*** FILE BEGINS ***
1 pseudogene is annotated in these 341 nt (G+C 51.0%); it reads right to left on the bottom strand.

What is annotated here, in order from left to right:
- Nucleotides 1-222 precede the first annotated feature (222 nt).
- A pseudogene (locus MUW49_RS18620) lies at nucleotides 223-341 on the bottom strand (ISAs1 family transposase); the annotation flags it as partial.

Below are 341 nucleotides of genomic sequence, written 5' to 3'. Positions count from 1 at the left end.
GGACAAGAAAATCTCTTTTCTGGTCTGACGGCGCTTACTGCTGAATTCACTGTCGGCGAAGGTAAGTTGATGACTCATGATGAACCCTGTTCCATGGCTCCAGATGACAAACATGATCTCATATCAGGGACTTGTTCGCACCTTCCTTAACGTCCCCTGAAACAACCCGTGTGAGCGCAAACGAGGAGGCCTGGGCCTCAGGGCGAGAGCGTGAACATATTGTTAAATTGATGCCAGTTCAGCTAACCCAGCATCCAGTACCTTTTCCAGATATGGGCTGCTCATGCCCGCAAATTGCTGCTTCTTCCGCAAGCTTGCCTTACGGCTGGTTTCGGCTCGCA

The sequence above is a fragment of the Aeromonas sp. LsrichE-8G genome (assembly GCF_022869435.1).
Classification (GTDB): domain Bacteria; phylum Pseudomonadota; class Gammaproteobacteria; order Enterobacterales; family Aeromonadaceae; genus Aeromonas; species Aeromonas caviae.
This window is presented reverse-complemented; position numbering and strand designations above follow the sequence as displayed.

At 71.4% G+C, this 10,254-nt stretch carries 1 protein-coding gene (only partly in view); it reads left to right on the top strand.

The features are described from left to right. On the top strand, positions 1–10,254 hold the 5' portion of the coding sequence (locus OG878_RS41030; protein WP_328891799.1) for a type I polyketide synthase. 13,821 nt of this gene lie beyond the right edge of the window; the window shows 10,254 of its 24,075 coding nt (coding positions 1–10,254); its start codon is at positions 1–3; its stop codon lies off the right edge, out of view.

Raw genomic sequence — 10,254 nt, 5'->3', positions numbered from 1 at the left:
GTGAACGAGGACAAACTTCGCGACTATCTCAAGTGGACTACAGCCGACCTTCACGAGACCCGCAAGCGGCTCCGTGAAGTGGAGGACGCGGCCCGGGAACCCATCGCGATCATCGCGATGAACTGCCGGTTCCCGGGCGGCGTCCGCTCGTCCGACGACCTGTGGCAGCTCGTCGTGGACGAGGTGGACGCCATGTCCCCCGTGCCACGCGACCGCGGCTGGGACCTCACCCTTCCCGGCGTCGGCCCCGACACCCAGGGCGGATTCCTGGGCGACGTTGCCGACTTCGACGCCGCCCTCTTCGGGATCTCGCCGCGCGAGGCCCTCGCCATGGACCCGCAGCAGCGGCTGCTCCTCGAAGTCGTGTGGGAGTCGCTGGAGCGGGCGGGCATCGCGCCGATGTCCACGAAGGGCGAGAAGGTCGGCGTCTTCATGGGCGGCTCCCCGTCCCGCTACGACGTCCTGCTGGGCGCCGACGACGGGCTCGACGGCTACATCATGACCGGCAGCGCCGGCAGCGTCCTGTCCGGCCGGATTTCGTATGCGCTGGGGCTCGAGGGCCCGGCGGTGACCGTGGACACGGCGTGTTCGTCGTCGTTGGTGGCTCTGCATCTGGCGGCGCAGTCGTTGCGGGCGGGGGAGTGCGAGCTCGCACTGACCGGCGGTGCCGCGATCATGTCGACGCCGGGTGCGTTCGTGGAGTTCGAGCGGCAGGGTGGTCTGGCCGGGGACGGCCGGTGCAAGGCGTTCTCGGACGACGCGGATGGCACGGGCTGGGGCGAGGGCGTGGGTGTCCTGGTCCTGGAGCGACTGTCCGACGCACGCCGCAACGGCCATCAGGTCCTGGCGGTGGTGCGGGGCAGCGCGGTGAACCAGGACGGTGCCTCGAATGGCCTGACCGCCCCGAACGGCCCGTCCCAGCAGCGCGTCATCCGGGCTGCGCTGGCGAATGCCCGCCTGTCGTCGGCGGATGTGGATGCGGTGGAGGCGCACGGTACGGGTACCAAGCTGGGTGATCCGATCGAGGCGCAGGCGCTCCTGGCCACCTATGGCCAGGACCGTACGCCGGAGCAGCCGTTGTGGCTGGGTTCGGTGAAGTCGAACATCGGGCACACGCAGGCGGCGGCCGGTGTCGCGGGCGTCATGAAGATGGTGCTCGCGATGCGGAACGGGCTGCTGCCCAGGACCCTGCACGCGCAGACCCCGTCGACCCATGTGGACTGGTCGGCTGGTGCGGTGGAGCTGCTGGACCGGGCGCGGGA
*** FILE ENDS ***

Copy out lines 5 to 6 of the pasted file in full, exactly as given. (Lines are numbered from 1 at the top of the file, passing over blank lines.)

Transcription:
Below are 341 nucleotides of genomic sequence, written 5' to 3'. Positions count from 1 at the left end.
GGACAAGAAAATCTCTTTTCTGGTCTGACGGCGCTTACTGCTGAATTCACTGTCGGCGAAGGTAAGTTGATGACTCATGATGAACCCTGTTCCATGGCTCCAGATGACAAACATGATCTCATATCAGGGACTTGTTCGCACCTTCCTTAACGTCCCCTGAAACAACCCGTGTGAGCGCAAACGAGGAGGCCTGGGCCTCAGGGCGAGAGCGTGAACATATTGTTAAATTGATGCCAGTTCAGCTAACCCAGCATCCAGTACCTTTTCCAGATATGGGCTGCTCATGCCCGCAAATTGCTGCTTCTTCCGCAAGCTTGCCTTACGGCTGGTTTCGGCTCGCA